HDQRS. CAVALRY CORPS, ARMY OF THE POTOMAC,
November 5, 1863.
Brigadier General S. WILLIAMS,
Asst. Adjt. General, Army of the Potomac:
GENERAL: I have the honor to forward for the information of the major-general commanding this army the accompanying reports, which have come to me from my command. *
Attention is respectfully called to the two prominent grounds of complaint mentioned; the very general unfitness of the horses furnished for cavalry service, and the want of forage for the animals after they get into the field, both of which conspire to keep a very large portion of this corps actually absent from the army, and many others, in addition, dismounted and unserviceable in the ranks.
The poor quality of the horses sent from Dismounted Camp, and the want of care in the manner of forwarding them to the army, prove, satisfactory to my mind, the absolute failure of that enterprise, and convince me that some other system must be adopted to keep the cavalry properly mounted and equipped.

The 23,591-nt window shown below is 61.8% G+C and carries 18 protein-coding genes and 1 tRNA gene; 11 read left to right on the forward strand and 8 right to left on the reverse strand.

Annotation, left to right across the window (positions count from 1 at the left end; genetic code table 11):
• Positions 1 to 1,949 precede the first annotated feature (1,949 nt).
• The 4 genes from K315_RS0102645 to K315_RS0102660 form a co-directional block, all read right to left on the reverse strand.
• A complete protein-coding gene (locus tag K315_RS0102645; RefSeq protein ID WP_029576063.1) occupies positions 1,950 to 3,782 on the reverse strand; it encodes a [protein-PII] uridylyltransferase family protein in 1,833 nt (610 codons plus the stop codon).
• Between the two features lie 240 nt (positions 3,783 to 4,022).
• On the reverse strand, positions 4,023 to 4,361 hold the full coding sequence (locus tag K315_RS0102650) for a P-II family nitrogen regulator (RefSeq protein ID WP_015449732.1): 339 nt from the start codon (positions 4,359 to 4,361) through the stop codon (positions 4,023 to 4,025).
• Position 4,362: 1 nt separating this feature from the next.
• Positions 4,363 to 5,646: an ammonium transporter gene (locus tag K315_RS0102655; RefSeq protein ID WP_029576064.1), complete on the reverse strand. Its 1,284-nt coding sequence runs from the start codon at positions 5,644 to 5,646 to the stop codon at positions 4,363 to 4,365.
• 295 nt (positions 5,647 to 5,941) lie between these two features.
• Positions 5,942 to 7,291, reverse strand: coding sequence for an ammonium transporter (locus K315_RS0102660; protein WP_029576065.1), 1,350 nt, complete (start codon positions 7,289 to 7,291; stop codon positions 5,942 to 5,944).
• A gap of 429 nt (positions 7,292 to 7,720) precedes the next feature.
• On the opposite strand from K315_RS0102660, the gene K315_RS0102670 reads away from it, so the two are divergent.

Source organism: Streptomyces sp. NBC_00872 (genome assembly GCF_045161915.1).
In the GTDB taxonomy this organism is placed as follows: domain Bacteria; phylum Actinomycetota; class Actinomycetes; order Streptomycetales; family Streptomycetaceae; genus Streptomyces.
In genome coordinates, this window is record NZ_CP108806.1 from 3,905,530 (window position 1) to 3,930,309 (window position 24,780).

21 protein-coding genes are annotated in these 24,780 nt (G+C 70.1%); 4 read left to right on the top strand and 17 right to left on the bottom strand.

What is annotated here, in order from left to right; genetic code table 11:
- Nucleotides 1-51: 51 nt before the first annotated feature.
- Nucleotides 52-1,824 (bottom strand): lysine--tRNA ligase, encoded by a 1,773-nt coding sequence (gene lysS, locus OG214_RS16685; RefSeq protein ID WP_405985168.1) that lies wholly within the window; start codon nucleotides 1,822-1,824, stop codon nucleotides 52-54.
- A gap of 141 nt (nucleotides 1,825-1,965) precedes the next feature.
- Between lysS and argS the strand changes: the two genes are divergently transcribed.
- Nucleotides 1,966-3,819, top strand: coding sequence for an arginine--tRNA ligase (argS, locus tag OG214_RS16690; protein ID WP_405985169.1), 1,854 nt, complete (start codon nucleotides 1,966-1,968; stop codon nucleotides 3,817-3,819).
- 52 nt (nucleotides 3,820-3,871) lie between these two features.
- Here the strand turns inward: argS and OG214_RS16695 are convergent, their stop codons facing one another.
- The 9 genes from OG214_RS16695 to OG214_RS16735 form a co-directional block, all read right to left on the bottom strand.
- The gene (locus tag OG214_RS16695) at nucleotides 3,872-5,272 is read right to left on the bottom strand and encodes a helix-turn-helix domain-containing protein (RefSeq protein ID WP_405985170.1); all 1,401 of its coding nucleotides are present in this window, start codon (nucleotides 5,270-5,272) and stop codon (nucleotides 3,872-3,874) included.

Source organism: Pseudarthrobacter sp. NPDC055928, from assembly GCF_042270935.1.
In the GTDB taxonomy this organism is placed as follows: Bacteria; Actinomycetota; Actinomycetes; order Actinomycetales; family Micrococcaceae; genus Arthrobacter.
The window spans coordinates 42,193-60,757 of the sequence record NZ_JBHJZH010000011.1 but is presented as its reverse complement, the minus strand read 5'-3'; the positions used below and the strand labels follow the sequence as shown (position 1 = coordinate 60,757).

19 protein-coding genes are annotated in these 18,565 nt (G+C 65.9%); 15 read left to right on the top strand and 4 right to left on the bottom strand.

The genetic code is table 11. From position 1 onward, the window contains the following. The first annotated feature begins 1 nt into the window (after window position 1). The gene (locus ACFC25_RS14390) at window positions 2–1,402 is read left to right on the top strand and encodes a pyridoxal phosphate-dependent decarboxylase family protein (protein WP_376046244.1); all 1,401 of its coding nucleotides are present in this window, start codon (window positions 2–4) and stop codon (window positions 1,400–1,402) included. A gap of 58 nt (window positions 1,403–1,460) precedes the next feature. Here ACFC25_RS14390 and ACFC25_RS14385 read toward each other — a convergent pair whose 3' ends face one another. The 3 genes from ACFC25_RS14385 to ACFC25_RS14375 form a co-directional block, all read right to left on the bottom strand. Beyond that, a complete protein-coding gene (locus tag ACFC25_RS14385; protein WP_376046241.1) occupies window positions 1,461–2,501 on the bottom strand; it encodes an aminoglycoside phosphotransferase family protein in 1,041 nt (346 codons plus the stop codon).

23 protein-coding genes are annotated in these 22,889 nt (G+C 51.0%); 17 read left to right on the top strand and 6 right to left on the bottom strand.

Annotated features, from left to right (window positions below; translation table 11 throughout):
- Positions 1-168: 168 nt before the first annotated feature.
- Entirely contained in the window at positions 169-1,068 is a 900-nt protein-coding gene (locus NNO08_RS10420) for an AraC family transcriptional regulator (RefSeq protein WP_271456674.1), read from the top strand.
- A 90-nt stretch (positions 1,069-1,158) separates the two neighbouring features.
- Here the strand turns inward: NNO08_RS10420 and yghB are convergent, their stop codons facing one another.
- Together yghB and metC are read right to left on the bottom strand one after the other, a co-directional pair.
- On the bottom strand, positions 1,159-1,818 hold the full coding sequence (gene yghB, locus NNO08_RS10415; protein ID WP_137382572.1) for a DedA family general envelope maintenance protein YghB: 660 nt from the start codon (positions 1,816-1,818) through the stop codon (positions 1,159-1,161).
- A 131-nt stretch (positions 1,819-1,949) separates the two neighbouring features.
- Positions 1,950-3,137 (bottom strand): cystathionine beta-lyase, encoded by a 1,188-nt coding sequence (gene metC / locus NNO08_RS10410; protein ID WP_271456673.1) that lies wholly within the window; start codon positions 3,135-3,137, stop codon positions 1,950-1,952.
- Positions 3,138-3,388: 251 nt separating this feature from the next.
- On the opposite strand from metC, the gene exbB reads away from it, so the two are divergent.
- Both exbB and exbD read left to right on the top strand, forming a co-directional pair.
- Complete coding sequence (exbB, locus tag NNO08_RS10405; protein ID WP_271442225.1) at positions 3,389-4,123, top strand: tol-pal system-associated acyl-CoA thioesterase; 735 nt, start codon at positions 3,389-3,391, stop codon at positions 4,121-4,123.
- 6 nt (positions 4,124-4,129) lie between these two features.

I would therefore respectfully suggest that the entire business of fitting out the cavalry of this army be placed under the orders and control of the commanding general; that depots be established (within the actual limits of the army where practicable) where men who have lost horses or equipments can be rapidly re-equipped for the field instead of, as at present, lying sometimes for months together in a Dismounted Camp over which he has no control, where it is reputed there is no discipline or order, and which both officers and soldiers have learned to look to as a comfortable escape from the performance of duty in the field. Depots thus established could receive the attention of the corps commander in an equal degree with any other portion of his command, being under his immediate eye and for the advantage solely of his own troops, suitable officers could and would be selected for their charge, and any evils could and would be promptly checked. Under the present system, although horses of a generally poorer quality than ever before received are furnished the command, although a very large number of officers and men are absent at Dismounted Camp, without the limits of this army, who properly belong to it, and whose services could be usefully employed in the field, I have no power to apply the least remedy.
Very respectfully, your obedient servant,
Major-General, Commanding Cavalry Corps.
HEADQUARTERS ARMY OF THE POTOMAC,
November 6, 1863.
Respectfully forwarded to the Adjutant-General, for the information of the General-in-Chief.
GEO. G. MEADE,
*Inclosures omitted, their substance being in this report and following indorsement.